Brown Tide Rising: Metaphors of Latinos in Contemporary American Public Discourse
"This is a highly significant contribution to scholarship in several fields--e. g. sociology, sociolinguistics, cultural studies, political studies, ethnic studies. . . . The combination of lucid and rational theory, rich data set, and carefully reasoned analysis results in an unusually powerful book." --Ronald Schmidt Sr., author of Language Policy and Identity Politics in the United States ." . . awash under a brown tide . . . the relentless flow of immigrants . . . like waves on a beach, these human flows are remaking the face of America . . ." Since 1993, metaphorical language such as this has permeated mainstream media reporting on the United States' growing Latino population. In this groundbreaking book, Otto Santa Ana argues that far from being mere figures of speech, such metaphors produce and sustain negative public perceptions of the Latino community and its place in American society, precluding the view that Latinos are vested with the same rights and privileges as other citizens. Applying the insights of cognitive metaphor theory to an extensive natural language data set drawn from hundreds of articles in the Los Angeles Times and other media, Santa Ana reveals how metaphorical language portrays Latinos as invaders, outsiders, burdens, parasites, diseases, animals, and weeds. He convincingly demonstrates that three anti-Latino referenda passed in California because of such imagery, particularly the infamous anti-immigrant measure, Proposition 187. Santa Ana illustrates how Proposition 209 organizers broadcast compelling new metaphors about racism to persuade an electorate that had previously supported affirmative action to ban it. He also shows how Proposition 227 supportersused antiquated metaphors for learning, school, and language to blame Latino children's speech--rather than gross structural inequity--for their schools' failure to educate them. Santa Ana concludes by calling for the creation of insurgent metaphors to contest oppressive U.S. public discourse about minority communities.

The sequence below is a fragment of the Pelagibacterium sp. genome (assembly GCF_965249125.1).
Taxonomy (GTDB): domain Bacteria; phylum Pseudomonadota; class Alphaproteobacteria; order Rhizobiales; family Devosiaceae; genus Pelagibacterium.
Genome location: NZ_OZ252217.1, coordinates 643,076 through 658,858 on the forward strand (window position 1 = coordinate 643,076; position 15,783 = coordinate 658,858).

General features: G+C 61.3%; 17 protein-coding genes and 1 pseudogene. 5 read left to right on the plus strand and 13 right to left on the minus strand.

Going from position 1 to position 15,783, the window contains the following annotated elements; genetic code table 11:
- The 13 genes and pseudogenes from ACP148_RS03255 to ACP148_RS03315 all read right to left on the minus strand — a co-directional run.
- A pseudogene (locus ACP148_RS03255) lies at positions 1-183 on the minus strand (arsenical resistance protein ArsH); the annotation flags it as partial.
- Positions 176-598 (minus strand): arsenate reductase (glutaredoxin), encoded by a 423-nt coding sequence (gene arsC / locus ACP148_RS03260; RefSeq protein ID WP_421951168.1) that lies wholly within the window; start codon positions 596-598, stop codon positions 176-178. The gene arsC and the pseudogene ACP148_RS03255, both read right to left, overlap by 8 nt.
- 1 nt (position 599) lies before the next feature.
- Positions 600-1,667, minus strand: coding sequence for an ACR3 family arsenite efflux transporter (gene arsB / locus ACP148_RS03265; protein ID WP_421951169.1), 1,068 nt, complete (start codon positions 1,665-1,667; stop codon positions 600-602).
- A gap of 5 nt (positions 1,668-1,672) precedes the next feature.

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Why Study the Public Discourse Metaphors Depicting Latinos?
Theory and Method
How Metaphor Shapes Public Opinion
13 other sections not shown
1mm1grat1on affirmative action African Americans American analysis Angeles Anglo-American animals associated bilingual education California campaign Chapter characterized child citizens citizenship Civil Rights classes cognitive cognitivist communication conceptual conceptual metaphor Consequendy conventional critical critical discourse analysis cultural dangerous waters database disease dominant metaphor economic educat1on as path English language English-only everyday excerpt expressed factory house metaphor human illegal immigrants individual institutional issue Kerner Commission Lakoff Latinos learning linguistic literacy mainstream Malcolm X mapping mass media meta Mexican minority monolingual nat1on as body nat1on as house nation neoconservatives ontology path metaphor percent person Pete Wilson phor political programs Proposition 187 public discourse public education public schools race racial reference referendum Ron Unz Section semantic domain sentence Spanish speak structure target domain teachers texts theory tion U.S. public U.S. society United voters water metaphor white Americans white racism worldview